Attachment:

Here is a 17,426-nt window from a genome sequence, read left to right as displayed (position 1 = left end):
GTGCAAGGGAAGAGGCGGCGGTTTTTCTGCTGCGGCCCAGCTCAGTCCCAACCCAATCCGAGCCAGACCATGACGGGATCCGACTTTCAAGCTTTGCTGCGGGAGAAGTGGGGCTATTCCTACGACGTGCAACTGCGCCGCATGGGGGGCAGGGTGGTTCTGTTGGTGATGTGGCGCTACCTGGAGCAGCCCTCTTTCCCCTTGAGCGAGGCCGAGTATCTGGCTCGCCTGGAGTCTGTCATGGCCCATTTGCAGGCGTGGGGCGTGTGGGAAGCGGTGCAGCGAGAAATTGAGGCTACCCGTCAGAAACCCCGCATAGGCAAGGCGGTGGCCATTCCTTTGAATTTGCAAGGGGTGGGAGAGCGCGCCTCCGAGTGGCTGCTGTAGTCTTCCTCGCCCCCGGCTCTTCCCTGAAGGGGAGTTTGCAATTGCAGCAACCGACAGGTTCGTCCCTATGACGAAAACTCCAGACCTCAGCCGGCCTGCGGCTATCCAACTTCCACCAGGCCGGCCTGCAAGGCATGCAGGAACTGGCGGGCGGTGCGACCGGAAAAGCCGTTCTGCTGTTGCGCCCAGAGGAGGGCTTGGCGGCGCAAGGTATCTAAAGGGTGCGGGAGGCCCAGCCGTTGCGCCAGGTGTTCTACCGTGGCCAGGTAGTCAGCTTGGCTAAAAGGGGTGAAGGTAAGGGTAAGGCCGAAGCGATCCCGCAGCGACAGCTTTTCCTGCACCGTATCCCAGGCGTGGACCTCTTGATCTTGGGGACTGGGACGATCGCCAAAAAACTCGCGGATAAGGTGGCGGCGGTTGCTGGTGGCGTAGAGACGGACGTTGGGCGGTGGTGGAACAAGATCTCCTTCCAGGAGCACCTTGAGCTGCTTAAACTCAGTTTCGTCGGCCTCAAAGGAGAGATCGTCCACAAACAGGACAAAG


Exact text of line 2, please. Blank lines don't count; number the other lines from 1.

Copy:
GTGCAAGGGAAGAGGCGGCGGTTTTTCTGCTGCGGCCCAGCTCAGTCCCAACCCAATCCGAGCCAGACCATGACGGGATCCGACTTTCAAGCTTTGCTGCGGGAGAAGTGGGGCTATTCCTACGACGTGCAACTGCGCCGCATGGGGGGCAGGGTGGTTCTGTTGGTGATGTGGCGCTACCTGGAGCAGCCCTCTTTCCCCTTGAGCGAGGCCGAGTATCTGGCTCGCCTGGAGTCTGTCATGGCCCATTTGCAGGCGTGGGGCGTGTGGGAAGCGGTGCAGCGAGAAATTGAGGCTACCCGTCAGAAACCCCGCATAGGCAAGGCGGTGGCCATTCCTTTGAATTTGCAAGGGGTGGGAGAGCGCGCCTCCGAGTGGCTGCTGTAGTCTTCCTCGCCCCCGGCTCTTCCCTGAAGGGGAGTTTGCAATTGCAGCAACCGACAGGTTCGTCCCTATGACGAAAACTCCAGACCTCAGCCGGCCTGCGGCTATCCAACTTCCACCAGGCCGGCCTGCAAGGCATGCAGGAACTGGCGGGCGGTGCGACCGGAAAAGCCGTTCTGCTGTTGCGCCCAGAGGAGGGCTTGGCGGCGCAAGGTATCTAAAGGGTGCGGGAGGCCCAGCCGTTGCGCCAGGTGTTCTACCGTGGCCAGGTAGTCAGCTTGGCTAAAAGGGGTGAAGGTAAGGGTAAGGCCGAAGCGATCCCGCAGCGACAGCTTTTCCTGCACCGTATCCCAGGCGTGGACCTCTTGATCTTGGGGACTGGGACGATCGCCAAAAAACTCGCGGATAAGGTGGCGGCGGTTGCTGGTGGCGTAGAGACGGACGTTGGGCGGTGGTGGAACAAGATCTCCTTCCAGGAGCACCTTGAGCTGCTTAAACTCAGTTTCGTCGGCCTCAAAGGAGAGATCGTCCACAAACAGGACAAAG